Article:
To root for drama in sports is inevitably to root for failure.

This tension plays out naturally in team sports, where fans tend to have a specific interest in one team. It can play out more awkwardly in individual sports, where hero vs. villain isn’t so clearly defined.

That strange dynamic occurred to me Sunday, as I watched along with millions as Tiger Woods tried to beat back his history — some of it brought on by injuries, some of it self-inflicted off the course — to win the Masters.

A handful of those millions were gathered around the lobby of a St. Paul fitness center as Tiger took a late lead and then hit a precision ball on the par-3 16th hole. There was no doubt about the star attraction — and a reminder of the sway Woods has even as his streak of not winning a major had reached a decade.

The viewers weren’t actively rooting for everyone else to fail — specifically Francesco Molinari, who started the day with a two-shot lead — but it was implicit.

It was also unsurprising. As someone who drew the enviable assignment of following Woods everywhere during both the 2002 and 2009 PGA Championships at Hazeltine, I can attest to the shadow he can cast over the rest of the best.

But again, that second time — the second of two runner-up finishes for Tiger in Minnesota — was almost a decade ago. His pursuit of Jack Nicklaus’ 18 majors was already at 14 by then, and reaching it seemed like an inevitability.

It’s hard to say what was more stunning: the fact that Woods just reached 15 on Sunday, or that he did it at all. Tiger did his part. Moli­nari and others obliged.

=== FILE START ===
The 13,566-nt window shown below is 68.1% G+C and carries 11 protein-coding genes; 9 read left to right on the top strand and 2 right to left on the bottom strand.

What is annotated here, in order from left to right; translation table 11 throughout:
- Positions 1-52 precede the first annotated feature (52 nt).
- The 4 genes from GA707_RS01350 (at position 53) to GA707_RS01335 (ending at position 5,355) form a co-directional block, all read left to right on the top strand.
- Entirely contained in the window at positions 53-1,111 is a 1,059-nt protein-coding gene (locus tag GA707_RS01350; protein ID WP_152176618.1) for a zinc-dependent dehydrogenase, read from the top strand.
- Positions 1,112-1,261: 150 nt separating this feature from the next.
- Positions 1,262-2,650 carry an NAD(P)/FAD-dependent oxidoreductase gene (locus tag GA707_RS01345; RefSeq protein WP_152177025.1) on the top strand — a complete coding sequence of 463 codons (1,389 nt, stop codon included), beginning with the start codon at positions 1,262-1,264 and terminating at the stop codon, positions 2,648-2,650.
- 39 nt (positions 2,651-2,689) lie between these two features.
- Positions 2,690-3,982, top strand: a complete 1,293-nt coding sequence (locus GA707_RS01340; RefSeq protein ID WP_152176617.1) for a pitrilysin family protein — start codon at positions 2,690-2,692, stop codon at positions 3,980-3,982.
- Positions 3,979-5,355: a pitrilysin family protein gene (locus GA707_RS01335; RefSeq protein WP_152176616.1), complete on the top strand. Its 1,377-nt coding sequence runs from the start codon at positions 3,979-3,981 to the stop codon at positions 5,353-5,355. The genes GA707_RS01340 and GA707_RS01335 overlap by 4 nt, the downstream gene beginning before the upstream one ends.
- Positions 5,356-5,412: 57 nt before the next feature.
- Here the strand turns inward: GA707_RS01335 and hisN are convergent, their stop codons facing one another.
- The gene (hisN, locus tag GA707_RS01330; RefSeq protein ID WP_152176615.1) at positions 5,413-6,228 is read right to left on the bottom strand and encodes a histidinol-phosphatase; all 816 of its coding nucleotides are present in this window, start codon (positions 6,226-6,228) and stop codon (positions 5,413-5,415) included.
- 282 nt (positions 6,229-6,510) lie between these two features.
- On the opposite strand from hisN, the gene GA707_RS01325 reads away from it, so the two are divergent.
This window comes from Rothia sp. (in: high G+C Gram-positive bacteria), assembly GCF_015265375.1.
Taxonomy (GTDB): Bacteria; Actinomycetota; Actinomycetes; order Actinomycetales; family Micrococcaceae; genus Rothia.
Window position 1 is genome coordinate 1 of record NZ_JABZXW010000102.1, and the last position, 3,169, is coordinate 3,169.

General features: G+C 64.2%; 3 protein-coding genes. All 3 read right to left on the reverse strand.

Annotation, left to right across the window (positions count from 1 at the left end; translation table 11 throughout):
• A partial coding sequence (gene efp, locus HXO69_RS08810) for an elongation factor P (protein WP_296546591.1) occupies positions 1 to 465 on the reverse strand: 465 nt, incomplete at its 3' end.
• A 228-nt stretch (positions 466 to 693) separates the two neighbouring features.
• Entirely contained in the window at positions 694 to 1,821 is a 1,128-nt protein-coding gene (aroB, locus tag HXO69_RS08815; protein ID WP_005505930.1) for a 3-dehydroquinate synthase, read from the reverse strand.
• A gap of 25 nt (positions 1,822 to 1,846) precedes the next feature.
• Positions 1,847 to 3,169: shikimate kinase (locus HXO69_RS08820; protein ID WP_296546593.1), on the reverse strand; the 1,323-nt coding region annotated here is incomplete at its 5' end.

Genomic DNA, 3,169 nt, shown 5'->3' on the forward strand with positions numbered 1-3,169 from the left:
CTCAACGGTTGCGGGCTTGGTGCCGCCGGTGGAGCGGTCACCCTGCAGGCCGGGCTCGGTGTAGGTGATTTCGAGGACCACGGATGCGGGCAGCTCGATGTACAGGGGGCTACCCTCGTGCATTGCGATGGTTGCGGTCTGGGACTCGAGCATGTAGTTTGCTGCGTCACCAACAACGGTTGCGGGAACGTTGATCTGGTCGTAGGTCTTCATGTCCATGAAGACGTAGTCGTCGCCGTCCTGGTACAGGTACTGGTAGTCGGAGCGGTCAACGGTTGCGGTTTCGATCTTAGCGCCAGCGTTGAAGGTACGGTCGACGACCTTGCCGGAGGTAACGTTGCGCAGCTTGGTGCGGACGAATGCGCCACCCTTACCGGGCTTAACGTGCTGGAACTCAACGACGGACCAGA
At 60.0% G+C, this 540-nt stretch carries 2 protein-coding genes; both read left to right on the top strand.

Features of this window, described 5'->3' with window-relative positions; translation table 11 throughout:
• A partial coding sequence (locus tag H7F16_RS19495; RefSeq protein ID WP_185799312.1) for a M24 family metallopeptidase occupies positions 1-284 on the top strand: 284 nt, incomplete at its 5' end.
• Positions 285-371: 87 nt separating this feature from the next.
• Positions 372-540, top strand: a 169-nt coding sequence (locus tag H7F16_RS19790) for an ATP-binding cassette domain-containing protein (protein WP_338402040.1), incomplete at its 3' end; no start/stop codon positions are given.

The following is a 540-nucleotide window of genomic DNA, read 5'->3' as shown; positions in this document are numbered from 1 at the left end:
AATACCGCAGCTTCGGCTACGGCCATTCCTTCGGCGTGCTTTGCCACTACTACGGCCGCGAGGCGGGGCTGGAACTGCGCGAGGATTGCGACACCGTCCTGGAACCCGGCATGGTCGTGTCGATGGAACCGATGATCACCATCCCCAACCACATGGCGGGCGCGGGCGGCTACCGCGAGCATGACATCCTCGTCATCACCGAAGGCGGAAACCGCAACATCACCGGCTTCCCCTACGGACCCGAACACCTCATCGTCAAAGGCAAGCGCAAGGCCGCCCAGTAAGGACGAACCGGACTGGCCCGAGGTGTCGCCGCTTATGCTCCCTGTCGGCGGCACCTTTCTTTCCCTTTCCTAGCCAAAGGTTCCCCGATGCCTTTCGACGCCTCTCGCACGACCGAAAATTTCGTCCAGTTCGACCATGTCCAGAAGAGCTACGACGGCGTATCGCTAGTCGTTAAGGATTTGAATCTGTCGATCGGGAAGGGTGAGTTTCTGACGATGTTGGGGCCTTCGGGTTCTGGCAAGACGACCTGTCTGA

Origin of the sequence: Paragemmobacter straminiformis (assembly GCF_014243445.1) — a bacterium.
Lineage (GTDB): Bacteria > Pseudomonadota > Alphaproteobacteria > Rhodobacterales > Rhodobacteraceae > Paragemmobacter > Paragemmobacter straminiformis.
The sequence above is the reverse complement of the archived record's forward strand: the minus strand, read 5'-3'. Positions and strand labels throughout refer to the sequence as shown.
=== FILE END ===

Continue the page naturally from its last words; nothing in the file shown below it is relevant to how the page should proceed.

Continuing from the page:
The drama was worth the wait, even if it meant Tiger was the one who so often failed along the way.

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Those whose only commentary about soccer is to mock the sport for its 1-0 final scores were awfully silent after Minnesota United opened Allianz Field with a 3-3 draw on Saturday in front of 19,000-plus enthusiastic fans. If it seems like a lot of goals now, just wait until the concrete settles.

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If you’re tracking Wild players traded midyear since the local team didn’t make the playoffs this year, it was a mixed bag this weekend.

Charlie Coyle scored the first goal of the game for the Bruins as they defeated Toronto 4-1 to even that series 1-1. Mikael Granlund didn’t have a point for Nashville, but he logged more than 16 minutes of ice time in an overtime win over Dallas, which evened that series 1-1. But Nino Niederreiter was a minus-2 for Carolina, which lost to Washington and trails that series 2-0.

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And if you’re tracking Jimmy Butler: He scored 36 points to lead the 76ers, but Philadelphia was upset 111-102 in Game 1 of its series with Brooklyn on Saturday. It is interesting, though, that Butler didn’t notch a single assist. He had only one such game in each of the past three regular seasons combined.

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Minnesota Duluth has now won three of the past nine NCAA men’s hockey championships after claiming its second in a row on Saturday with a 3-0 victory over Massachusetts.

No other program has more than one in that span, so I guess we know where the seat of power in college hockey rests.

The NCHC has claimed the past four championships, with Denver and North Dakota preceding UMD.